Last updated on May 13th, 2019 at 02:45 pm
Earlier this month, I traveled to Portland, Ore., and Denver, Colo., to study the highly successful public transportation systems in those cities.
Our Milwaukee delegation included County Executive Scott Walker, Metropolitan Milwaukee Association of Commerce president Tim Sheehy and philanthropist Michael Cudahy. We met with engineers, local transit experts and city officials in Portland and Denver, and toured and rode the transportation systems in both cities.
Our goal was to learn what public transportation means to these communities, and to see first-hand the tremendous economic development opportunities generated by successful mass transit systems.
We saw how a modern, intermodal public transportation system can create jobs, spark economic growth, reduce sprawl, attract young professionals and help a city reach new levels of greatness.
Why Denver and Portland?
We visited Portland and Denver because they provide good models for Milwaukee to follow. All three cities are approximately the same size – according to the U.S. Census Bureau’s 2005 population estimate, Milwaukee, with 578,887 residents, has a larger population than both Denver (557,917) and Portland (533,427).
At the same time, Milwaukee has a greater population density, about three times that of both Denver and Portland. Population density is a key indicator of a community’s willingness to use public transit. Typically, more people in less space means greater need for public transportation to ease congestion and help move people around.
All three cities also have growing downtown districts and adjacent neighborhoods. According to MapInfo, the 2006 residential population that lives within a three-mile radius of downtown Milwaukee is 205,100, which is greater than that of both Portland (138,000) and Denver (188,600).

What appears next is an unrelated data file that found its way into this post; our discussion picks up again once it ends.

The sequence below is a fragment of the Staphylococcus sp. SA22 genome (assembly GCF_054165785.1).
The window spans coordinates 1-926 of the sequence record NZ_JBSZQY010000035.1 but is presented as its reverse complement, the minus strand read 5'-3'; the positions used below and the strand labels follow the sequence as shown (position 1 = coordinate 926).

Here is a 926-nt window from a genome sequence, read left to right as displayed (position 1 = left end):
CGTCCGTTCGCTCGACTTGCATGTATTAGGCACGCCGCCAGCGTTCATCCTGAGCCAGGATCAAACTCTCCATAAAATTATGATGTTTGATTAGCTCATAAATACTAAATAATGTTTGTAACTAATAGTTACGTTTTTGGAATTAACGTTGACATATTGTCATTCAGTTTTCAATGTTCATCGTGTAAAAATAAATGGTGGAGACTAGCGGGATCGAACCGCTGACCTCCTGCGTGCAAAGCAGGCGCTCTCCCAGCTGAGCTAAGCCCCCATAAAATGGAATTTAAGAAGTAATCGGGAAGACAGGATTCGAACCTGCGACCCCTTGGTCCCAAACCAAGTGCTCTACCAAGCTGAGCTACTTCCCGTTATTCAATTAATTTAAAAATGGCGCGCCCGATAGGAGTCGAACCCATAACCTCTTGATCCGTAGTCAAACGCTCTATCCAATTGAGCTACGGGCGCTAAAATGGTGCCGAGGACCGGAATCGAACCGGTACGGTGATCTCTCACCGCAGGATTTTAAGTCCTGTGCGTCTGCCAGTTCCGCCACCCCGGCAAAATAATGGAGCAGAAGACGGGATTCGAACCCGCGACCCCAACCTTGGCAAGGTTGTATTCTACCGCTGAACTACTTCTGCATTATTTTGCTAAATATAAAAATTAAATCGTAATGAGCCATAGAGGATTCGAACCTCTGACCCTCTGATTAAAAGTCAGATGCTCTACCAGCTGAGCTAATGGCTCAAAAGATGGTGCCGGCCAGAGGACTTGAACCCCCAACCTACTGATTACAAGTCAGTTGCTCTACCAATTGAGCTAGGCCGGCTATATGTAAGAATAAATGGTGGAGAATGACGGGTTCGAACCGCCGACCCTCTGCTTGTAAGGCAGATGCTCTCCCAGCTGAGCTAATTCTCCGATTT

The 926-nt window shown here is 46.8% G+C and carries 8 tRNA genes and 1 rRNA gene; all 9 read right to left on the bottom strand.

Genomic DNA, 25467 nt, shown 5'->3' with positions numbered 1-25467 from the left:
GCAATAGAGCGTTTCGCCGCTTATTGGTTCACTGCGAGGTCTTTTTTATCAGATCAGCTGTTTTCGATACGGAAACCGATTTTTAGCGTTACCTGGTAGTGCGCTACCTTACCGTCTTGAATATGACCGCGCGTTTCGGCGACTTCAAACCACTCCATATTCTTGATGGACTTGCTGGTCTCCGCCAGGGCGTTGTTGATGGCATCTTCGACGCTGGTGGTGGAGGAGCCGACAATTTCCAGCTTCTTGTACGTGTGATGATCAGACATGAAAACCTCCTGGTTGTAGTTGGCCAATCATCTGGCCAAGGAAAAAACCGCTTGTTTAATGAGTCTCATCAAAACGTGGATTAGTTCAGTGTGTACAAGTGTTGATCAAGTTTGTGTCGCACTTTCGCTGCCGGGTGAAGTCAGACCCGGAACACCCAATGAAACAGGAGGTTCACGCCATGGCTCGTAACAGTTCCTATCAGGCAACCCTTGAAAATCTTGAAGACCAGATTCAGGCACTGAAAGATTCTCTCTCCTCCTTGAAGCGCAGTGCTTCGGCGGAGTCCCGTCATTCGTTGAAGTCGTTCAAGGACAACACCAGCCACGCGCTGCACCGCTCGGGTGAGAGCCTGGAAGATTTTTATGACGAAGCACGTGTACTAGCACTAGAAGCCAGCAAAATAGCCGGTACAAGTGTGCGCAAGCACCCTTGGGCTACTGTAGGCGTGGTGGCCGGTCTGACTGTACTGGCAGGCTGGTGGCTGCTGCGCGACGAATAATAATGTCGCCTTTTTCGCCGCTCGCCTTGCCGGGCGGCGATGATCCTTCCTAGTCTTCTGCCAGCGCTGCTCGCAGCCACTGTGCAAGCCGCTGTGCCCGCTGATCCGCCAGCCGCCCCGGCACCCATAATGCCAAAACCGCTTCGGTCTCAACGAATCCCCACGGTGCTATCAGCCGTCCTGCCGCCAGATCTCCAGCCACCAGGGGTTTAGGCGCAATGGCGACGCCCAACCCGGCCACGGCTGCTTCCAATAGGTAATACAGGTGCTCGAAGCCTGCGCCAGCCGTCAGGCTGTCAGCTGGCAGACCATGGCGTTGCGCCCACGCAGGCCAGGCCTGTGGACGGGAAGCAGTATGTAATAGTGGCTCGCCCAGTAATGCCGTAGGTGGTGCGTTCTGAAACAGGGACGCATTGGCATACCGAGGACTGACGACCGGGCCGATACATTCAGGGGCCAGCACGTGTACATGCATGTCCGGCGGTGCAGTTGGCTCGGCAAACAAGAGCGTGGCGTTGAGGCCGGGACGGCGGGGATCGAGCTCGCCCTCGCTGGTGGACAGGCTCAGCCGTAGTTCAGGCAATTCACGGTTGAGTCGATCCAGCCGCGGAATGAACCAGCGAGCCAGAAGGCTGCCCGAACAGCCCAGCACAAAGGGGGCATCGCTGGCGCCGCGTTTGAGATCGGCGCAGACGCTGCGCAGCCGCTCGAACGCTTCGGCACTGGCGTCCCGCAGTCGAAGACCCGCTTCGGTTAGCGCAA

These statistics suggest that Milwaukee would be a good fit for a modern, multimodal public transit system on par with Denver and Portland. If it can work there, it can work here – an encouraging sign considering the great transit successes in these cities.
Portland’s award-winning transportation system has long been one of the best in the country. In addition to their bus and light rail systems, Portland opened a new, modern streetcar system in 2001 to connect emerging near-downtown neighborhoods to Portland State University.
The 2.4 mile system cost $56.9 million to construct – approximately the same cost as my proposal – and has served as a catalyst for new development. More than $2.3 billion in private investment and development has occurred in the areas served by the first streetcar line, and Portland State University has seen applications and interest skyrocket, making it a stronger, more attractive educational institution.
Portland’s system has been so successful that three streetcar line extensions have been added since 2001.
The story is similar in Denver, where approximately 150 Colorado companies were listed in the U.S. Environmental Protection Agency’s "Best Workplaces for Commuters" 2004 study. In fact, Colorado employers lead the nation in offering commuting alternatives for its workforce.
On an average weekday, 63,000 people utilize the 16th Street Mall Bus Rapid Transit system. The one-mile pedestrian/transit mall is home to a diverse array of more than 1,000 downtown retailers and retail centers. A Bus Rapid Transit line runs through the core of the city’s downtown and has helped Denver grow to the 10th-largest downtown retail center in the country.
Since 1990, downtown Denver and surrounding neighborhoods have witnessed over $4 billion in private investment, thanks in large part to its modern transit system.
Milwaukee is one of the only cities of our size in the country that does not have a fixed transit system in operation, and most of our peer cities are expanding existing systems.
I believe we can replicate the great success stories in Denver and Portland here in Milwaukee – linking workers to jobs, sparking new economic growth and development, and seamlessly connecting our entire area.
Earlier this year I unveiled my Comprehensive Transit Strategy for Milwaukee, a new transportation vision that utilizes $91.5 million in federal transit funds to upgrade and modernize Milwaukee’s ailing, outdated system.
My plan will improve citywide accessibility and connect workers to jobs by installing two Bus Rapid Transit lines and a downtown streetcar service. My vision also transforms the Amtrak Station downtown into a multi-modal central transit hub that will link the entire city and region.
It’s time to move Milwaukee forward and spark economic growth and development through public transit, just like in Portland and Denver. I encourage you to take a look at my Comprehensive Transit Strategy for Milwaukee at www.city.milwaukee.gov/ImprovingOurTransitS22513.htm.
Tom Barrett is the mayor of Milwaukee.